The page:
Therefore, adaptability exists in the modeling of varying dependence structures, that underpins the use of copulas functions, which have vast appendages for assessing dependence structures of the multivariate processes. The copulas are used for evaluating joint distributions through distinctly classifying the dependence structures of random variables from their marginal distributions (Nelsen, 2007; Nikoloulopoulos, Joe & Li, 2012; Durante, Fernandez-Sanchez & Sempi, 2013; Joe, 2014). The application of copulas has been apparent in drought analysis (Song & Singh, 2010; She & Xia, 2018; Farrokhi, Farzin & Mousavi, 2021; Najib, Nurdiati & Sopaheluwakan, 2021; Guo et al., 2022; Li et al., 2022). Further, the vital application of copula extends for frequency analysis to combine various climatological characteristics (Nabaei et al., 2019; Otkur et al., 2021). In climatic regions like the northern area of Pakistan, the leading cause of drought occurrences is inadequate precipitation in the span of the rainy season. An advanced copulas-based approach is used to monitor the evolution of drought probability based on the continuous updating of rainfall occurrence. This study proposes a method that provides expeditious and comprehensive insight relating to precipitation shortages and drought probability in a homogenous environment. The proposed method is known as the Regional Intensive Continuous Drought Probability Monitoring System (RICDPMS), based on Monte Carlo Feature Selection (MCFS) technique, steady-state probabilities (SSP), and copulas functions. The RICDPMS is proposed to comprehensively model the precipitation data for various drought intensities in the selected stations. Moreover, the use of copulas’ function to monitor regional drought advances, specifically for the northern area of Pakistan, makes this study innovative. Further, the RICDPMS provides valuable references for assessing, monitoring, and analyzing drought occurrences, particularly in the regional setting.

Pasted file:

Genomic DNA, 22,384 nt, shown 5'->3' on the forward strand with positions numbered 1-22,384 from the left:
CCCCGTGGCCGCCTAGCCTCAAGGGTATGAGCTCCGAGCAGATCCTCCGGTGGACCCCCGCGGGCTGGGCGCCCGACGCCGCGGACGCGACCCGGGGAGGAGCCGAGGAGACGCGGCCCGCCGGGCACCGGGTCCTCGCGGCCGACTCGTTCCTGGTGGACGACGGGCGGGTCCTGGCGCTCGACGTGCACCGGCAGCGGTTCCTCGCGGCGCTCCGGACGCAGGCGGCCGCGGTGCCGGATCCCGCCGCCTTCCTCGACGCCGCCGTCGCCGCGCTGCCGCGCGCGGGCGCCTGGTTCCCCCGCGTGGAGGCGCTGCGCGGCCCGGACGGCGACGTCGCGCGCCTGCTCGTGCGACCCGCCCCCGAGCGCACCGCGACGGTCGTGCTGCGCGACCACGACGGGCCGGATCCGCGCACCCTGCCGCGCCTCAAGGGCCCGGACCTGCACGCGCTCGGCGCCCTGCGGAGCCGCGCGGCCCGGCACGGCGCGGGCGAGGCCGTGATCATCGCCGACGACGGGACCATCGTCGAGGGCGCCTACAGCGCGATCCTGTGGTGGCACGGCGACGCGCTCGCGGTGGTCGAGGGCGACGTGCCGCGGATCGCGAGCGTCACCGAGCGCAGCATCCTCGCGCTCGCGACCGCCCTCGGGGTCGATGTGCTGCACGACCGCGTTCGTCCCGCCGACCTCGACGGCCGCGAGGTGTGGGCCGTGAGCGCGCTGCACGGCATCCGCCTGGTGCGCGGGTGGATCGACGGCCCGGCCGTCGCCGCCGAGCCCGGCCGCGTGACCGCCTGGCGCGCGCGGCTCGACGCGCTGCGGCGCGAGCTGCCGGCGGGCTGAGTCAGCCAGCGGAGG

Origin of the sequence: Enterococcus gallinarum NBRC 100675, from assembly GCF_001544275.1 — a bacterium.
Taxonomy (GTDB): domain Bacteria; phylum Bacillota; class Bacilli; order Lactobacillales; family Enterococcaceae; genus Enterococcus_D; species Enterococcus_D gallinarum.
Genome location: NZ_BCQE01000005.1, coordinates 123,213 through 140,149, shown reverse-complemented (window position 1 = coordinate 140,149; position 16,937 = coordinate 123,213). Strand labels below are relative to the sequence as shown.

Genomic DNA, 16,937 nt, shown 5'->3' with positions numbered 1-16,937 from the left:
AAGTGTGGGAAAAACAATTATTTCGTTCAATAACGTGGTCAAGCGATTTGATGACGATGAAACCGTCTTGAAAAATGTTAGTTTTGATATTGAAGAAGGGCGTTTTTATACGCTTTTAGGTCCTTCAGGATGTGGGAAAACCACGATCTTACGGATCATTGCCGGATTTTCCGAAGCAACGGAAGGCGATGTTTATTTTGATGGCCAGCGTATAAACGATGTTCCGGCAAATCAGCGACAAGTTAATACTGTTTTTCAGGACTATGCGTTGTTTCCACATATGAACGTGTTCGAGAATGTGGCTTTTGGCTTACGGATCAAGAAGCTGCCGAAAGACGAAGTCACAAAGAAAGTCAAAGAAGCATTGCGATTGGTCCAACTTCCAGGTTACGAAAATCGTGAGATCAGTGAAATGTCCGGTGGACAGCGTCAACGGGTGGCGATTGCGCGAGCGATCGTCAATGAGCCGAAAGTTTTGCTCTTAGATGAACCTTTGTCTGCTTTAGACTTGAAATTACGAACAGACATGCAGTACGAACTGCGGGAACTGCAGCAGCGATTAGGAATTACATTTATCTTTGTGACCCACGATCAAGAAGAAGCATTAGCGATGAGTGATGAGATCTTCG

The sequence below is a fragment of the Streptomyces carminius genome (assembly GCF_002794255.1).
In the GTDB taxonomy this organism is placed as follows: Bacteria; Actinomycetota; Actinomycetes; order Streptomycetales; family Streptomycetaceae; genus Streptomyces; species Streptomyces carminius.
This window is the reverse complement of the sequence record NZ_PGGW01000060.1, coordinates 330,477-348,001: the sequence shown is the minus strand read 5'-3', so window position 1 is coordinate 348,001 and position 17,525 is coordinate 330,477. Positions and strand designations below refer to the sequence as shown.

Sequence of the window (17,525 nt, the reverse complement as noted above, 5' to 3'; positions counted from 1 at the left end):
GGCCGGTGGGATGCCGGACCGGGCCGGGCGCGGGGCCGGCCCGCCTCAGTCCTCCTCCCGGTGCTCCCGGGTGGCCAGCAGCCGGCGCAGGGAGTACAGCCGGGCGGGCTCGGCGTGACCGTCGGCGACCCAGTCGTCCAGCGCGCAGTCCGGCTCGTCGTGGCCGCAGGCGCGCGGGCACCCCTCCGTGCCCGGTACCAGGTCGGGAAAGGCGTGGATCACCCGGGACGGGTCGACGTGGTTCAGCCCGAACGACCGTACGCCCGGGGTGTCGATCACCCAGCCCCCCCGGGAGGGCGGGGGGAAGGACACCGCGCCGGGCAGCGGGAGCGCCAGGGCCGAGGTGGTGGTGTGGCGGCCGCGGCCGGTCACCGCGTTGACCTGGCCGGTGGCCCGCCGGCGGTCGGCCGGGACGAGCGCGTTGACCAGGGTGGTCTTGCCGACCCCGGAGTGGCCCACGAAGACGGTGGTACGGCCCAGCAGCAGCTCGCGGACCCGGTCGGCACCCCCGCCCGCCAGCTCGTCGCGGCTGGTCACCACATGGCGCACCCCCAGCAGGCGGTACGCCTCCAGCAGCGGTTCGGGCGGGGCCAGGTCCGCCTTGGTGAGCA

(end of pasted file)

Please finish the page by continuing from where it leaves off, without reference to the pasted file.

Material and Methods

Description of the study area

The natural distribution of the selected region with high altitude significantly impacts other parts of the country (Rasul & Chaudhry, 2010). The region becomes a comprehensive source of pervading evaporative, regulates the winds, impacts on the irrigation of the agriculture sector across the country (Malik et al., 2012; Naheed, Kazmi & Rasul, 2013), although the larger area of the country goes through with the highest temperature (Jilani, Haq & Naseer, 2007). Therefore, the region is selected for the analysis due to the considerable dependency of the other part of the country. The fluctuating extents due to shifting weather patterns in the season are observed in different regions within the country. Recently, global warming has influenced remarkably in several parts of the country (Malik et al., 2012). Its impact has been spreading worldwide, and Pakistan is not alone in facing these issues, such as increased temperature and water deficiency. Frequently, drought occurrences damage the economic sector, agriculture, and natural resources. Specifically, in Sindh (province of Pakistan), it has affected human life for the last three decades. Therefore, it is essential to make drought characteristics expeditiously by evolving comprehensive and well-managed tools and frameworks. However, the present results will significantly enhance the capability of drought monitoring and mitigation policies.

Data and Methods

For the analysis of the current study, the time series data is assembled from the Pakistan Meteorological Department through the “Karachi Data Processing Center” (KDPC) from January 1971 to 2017 December. The six meteorological stations are selected for the analysis from the northern zones of Pakistan. The selected area of the country has some importance due to its significant climatological characteristics (Awan, 2002). It has become an essential cause for delivering evaporative and regulating the winds that have several impacts on the irrigation of the agriculture sectors of other regions across the country (Malik et al., 2012; Naheed, Kazmi & Rasul, 2013). In the recent past, the impacts of global warming have been spreading worldwide and influencing remarkably in various regions of Pakistan (Malik et al., 2012). Its consequences have increased the temperature and water deficiency.